Friday, June 28, 2013

Shortest distance between two skew lines in 3D

This is one of the problems from the 1980 JEE that I didn't get, and one of two that still bother me. It is easy enough to remember, the entire problem is stated above.

Assume that the two lines are given in parametric form
L1(s1) = n1s1 + C1 and
L2(s2) = n2s2 + C2
where s1, s2 in (-infinity, infinity), C1 and C2 are points on their respective lines and n1 and n2 are tangent vectors.

(If they are not in parametric form, or the parametrization is not linear (w.r.t. the coordinates), a linear parametrization can always be found. E.g, starting from two planes (themselves specified as a linear relation between the three Cartesian coordinates), the two normals to each can be found. The tangent to the intersection line is the cross product or wedge product of these two normals. Then C can be found by requiring that the line belong to the two planes.)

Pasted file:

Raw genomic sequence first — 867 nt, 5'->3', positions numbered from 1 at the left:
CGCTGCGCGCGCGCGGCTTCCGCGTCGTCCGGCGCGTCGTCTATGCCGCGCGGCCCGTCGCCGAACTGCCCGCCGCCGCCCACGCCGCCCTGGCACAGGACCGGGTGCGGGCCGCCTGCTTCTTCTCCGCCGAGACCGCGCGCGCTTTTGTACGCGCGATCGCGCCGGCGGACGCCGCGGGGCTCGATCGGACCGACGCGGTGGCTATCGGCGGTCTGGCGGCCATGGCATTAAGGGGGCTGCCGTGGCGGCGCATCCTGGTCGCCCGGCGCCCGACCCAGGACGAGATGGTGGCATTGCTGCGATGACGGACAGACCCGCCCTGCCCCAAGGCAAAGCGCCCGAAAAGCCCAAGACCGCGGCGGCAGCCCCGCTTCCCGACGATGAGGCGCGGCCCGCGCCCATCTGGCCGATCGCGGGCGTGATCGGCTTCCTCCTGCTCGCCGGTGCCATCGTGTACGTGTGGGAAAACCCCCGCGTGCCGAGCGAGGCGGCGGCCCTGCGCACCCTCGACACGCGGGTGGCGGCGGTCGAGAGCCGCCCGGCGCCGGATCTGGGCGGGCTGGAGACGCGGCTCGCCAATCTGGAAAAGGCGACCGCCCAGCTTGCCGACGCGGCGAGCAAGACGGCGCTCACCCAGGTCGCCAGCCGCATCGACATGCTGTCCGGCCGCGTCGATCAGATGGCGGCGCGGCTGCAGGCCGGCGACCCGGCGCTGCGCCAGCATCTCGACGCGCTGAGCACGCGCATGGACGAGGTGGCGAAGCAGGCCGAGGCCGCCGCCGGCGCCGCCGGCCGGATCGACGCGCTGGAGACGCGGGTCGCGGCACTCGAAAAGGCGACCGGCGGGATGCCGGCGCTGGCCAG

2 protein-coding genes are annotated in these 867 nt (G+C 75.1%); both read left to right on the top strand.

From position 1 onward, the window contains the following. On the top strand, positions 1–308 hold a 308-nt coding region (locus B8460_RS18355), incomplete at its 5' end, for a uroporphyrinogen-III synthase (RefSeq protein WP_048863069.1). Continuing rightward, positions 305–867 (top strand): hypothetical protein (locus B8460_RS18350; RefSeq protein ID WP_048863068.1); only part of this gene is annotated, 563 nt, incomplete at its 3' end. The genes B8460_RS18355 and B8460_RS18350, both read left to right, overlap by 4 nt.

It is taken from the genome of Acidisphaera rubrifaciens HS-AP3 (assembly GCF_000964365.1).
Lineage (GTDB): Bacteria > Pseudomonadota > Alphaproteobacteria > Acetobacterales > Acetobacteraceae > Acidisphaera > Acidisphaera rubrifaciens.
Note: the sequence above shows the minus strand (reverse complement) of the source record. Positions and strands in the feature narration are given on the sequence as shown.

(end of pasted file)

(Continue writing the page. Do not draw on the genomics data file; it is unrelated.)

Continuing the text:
(What is a non-linear parametrization of a line? Consider the line given by:
L(s) = (1/s)i + (0,2,3). The closure of the set of points is the line parallel to the X-axis which intersects the y-z plane at y=2, z= 3, although in terms of the s parameter you never reach that point. This line can be parametrized as L(t) = t i + (0,2,3).)

M mode: Construct |L1L2| or its square and minimize by taking the derivative w.r.t. s1 and s2. What a lot of work!

Pretty answer next week!